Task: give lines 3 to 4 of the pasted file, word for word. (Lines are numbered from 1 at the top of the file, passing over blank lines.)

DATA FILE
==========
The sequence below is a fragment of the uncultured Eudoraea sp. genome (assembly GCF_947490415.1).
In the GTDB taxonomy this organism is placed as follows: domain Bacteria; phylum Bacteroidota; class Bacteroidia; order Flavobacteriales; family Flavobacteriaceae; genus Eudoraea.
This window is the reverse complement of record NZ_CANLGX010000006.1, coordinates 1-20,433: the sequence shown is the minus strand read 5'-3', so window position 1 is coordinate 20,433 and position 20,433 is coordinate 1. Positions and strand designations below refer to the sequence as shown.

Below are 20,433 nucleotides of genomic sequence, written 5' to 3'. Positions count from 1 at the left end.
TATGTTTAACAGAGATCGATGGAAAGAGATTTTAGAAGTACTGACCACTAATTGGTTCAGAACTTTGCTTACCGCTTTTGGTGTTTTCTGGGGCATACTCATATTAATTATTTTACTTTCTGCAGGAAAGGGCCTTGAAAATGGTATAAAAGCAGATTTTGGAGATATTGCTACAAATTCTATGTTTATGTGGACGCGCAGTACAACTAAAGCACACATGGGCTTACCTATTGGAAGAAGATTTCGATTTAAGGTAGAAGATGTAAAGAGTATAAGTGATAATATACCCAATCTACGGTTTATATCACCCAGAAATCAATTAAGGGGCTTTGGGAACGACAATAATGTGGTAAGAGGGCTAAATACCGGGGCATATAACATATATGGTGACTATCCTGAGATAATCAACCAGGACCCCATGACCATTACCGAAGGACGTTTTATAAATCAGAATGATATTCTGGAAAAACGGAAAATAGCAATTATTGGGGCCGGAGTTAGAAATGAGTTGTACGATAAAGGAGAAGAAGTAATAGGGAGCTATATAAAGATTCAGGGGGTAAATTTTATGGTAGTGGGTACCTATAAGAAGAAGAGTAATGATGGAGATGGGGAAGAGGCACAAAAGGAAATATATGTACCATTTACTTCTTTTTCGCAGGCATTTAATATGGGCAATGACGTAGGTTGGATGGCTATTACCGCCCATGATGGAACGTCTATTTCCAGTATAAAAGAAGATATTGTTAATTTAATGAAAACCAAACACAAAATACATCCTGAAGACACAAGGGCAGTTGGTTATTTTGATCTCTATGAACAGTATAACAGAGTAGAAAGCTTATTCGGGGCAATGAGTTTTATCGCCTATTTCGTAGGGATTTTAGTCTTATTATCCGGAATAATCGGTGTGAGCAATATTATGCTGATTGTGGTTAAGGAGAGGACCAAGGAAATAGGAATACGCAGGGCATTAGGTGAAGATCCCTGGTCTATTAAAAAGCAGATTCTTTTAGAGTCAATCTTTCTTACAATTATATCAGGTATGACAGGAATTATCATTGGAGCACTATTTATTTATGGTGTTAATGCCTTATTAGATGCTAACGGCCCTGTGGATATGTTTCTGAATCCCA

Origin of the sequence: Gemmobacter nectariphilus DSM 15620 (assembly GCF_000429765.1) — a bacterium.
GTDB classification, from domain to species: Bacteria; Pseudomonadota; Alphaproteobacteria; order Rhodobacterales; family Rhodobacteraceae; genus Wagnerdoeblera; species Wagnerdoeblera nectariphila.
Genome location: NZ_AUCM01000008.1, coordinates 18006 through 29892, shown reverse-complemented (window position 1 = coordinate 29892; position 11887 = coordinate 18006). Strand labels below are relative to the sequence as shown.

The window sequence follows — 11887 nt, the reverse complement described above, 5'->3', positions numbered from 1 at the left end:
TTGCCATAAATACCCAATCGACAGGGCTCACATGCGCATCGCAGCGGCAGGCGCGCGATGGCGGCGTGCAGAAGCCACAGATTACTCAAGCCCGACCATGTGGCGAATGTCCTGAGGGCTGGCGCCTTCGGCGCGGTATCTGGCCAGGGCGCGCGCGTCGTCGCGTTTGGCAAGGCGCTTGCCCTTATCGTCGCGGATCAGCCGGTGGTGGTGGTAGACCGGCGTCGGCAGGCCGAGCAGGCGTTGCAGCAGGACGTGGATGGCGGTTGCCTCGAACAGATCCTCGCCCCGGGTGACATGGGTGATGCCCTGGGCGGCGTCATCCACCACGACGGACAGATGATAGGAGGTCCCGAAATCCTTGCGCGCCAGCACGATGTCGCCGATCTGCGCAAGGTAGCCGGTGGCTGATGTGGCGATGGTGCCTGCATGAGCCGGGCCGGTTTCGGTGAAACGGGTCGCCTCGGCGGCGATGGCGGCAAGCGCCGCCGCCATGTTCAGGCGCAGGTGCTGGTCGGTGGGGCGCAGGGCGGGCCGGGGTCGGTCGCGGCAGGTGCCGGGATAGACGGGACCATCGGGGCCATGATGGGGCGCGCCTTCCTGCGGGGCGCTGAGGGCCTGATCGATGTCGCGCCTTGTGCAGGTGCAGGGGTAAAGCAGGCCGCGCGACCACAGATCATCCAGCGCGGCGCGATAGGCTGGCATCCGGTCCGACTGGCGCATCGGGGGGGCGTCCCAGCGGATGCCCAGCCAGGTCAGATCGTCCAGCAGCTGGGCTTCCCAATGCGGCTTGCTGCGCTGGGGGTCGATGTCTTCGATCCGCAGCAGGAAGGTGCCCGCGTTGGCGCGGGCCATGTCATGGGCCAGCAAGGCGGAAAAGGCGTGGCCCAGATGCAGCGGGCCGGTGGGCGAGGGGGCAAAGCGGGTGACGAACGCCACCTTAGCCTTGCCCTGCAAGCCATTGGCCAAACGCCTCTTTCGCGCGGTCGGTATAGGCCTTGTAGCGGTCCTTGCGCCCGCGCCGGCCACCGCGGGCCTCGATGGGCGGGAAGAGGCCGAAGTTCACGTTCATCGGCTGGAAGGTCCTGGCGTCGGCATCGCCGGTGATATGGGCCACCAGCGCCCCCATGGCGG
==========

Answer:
This window is the reverse complement of record NZ_CANLGX010000006.1, coordinates 1-20,433: the sequence shown is the minus strand read 5'-3', so window position 1 is coordinate 20,433 and position 20,433 is coordinate 1. Positions and strand designations below refer to the sequence as shown.

Below are 20,433 nucleotides of genomic sequence, written 5' to 3'. Positions count from 1 at the left end.